Some final extras are sway-bar links, which often attach to a bracket on the strut housing. They’re often hard to remove and it’s probably a good time to replace them too. Shock absorbers should come with all needed hardware, and some shocks and struts are bushing-mounted at the bottom. As with any suspension bushings, these should be tightened with the vehicle at ride height to prevent premature wear of the bushing.
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      Continental has introduced a new packaging design for its next generation of REDI-Sensor multi-application TPMS sensors.
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    • DIY like a pro! Shop from over 1,000,000 Repair Manuals at eManualOnline.com! As low as $14.99 per manual. Shop now.


      DIY like a pro! Shop from over 1,000,000 Repair Manuals at eManualOnline.com! As low as $14.99 per manual. Shop now.


      DIY like a pro! Shop from over 1,000,000 Repair Manuals at eManualOnline.com! As low as $14.99 per manual. Shop now.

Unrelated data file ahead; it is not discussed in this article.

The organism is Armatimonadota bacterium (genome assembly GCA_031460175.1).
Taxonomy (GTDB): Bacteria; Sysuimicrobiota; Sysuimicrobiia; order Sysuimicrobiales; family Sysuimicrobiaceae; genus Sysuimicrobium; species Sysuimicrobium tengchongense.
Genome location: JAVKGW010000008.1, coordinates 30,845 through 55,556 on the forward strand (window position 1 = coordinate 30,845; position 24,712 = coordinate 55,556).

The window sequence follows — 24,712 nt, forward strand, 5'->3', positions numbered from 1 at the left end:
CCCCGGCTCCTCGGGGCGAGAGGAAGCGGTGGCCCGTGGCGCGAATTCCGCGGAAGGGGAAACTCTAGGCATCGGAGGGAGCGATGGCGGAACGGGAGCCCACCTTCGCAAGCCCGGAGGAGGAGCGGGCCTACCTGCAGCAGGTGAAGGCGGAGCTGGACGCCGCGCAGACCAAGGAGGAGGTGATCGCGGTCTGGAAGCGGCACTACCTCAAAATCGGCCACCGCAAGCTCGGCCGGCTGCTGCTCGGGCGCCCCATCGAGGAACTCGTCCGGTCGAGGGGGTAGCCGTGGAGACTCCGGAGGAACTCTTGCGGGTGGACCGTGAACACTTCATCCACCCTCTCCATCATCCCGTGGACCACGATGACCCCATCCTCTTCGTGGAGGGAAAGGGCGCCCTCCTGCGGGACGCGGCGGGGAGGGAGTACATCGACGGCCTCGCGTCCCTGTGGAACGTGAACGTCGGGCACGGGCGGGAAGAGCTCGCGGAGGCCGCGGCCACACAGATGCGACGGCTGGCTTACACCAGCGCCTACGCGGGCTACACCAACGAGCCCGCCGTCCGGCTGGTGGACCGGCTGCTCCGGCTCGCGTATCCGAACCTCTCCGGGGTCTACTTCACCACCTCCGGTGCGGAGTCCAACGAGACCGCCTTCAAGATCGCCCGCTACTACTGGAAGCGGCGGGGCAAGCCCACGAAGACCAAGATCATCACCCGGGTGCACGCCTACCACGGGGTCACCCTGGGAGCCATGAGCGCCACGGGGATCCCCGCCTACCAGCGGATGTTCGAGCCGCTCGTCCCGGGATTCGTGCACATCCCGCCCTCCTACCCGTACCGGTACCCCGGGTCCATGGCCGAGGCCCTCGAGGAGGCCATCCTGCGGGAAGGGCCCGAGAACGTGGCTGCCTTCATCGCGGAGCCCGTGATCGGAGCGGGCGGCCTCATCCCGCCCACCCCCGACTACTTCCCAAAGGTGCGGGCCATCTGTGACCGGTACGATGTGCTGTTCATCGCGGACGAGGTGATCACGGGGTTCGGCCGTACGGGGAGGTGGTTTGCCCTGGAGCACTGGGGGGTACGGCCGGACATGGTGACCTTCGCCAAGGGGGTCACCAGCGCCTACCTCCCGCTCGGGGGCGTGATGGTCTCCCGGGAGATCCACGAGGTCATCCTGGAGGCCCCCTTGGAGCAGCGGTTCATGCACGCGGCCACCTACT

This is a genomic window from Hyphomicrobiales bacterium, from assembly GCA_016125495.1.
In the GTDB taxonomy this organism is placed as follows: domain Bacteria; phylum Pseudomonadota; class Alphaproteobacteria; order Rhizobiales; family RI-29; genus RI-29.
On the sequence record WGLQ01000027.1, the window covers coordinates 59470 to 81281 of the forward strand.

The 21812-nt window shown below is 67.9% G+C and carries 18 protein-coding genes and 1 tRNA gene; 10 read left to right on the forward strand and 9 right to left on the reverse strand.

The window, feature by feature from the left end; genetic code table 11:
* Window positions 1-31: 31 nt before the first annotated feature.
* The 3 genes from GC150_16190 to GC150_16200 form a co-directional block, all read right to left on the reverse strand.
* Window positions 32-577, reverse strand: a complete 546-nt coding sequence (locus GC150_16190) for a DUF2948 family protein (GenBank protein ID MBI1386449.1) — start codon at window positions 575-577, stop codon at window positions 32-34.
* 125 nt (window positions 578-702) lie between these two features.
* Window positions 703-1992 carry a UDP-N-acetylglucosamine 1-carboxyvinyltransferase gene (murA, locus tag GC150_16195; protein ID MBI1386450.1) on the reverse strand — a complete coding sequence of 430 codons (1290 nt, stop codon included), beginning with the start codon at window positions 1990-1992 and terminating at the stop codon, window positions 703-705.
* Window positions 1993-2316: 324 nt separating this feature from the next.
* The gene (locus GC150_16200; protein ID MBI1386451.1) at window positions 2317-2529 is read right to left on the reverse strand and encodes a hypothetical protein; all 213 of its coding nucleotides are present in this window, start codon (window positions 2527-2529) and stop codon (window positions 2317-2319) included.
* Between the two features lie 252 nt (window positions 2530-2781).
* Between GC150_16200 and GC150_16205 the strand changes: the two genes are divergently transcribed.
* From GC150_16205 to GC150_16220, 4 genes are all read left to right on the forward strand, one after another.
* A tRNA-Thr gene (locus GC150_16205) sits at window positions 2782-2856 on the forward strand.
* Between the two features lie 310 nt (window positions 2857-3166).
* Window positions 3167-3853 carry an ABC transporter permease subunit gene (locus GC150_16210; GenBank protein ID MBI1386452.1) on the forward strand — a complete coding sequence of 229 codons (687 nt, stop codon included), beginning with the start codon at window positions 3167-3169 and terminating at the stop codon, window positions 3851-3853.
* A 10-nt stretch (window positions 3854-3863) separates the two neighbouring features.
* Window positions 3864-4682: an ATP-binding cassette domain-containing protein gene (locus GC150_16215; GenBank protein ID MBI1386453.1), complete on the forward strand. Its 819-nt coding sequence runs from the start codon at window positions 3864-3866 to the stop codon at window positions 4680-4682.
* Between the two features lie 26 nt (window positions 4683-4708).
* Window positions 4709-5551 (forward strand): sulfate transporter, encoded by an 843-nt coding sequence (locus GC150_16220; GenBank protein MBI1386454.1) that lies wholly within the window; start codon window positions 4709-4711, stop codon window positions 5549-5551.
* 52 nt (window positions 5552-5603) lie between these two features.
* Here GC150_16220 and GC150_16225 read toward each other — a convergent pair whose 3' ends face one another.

• By Counterman
      Photo caption: U.S. Reps. Debbie Dingell (left) and Haley Stevens
      The Motor & Equipment Manufacturers Association (MEMA) honored U.S. Reps. Debbie Dingell and Haley Stevens as the 2022 recipients of the Joseph M. Magliochetti Industry Champion Award.
      The award is a special recognition given to elected officials who have shown outstanding leadership on behalf of automotive and commercial vehicle suppliers.
      The awards ceremony was held at the MAHLE Powertrain facility in Plymouth, Michigan.
      The MAHLE Powertrain site develops advanced zero-carbon and battery electric solutions for global OEMs across all markets from automotive to marine and power generation. MAHLE Powertrain is the Engineering Services arm of MAHLE, the global Tier 1 supplier.
      “Representatives Dingell and Stevens have both worked diligently to promote the interests of our industry,” MEMA President and CEO Bill Long said. “We are lucky to have them in our circle, advocating for policies that allow our industry to prosper.”
      Their work carries great significance within the vehicle-supplier industry. Manufacturing automotive parts provides more than 907,000 direct jobs, making it the largest creator of manufacturing jobs nationwide and contributing two-thirds of the value of a new vehicle.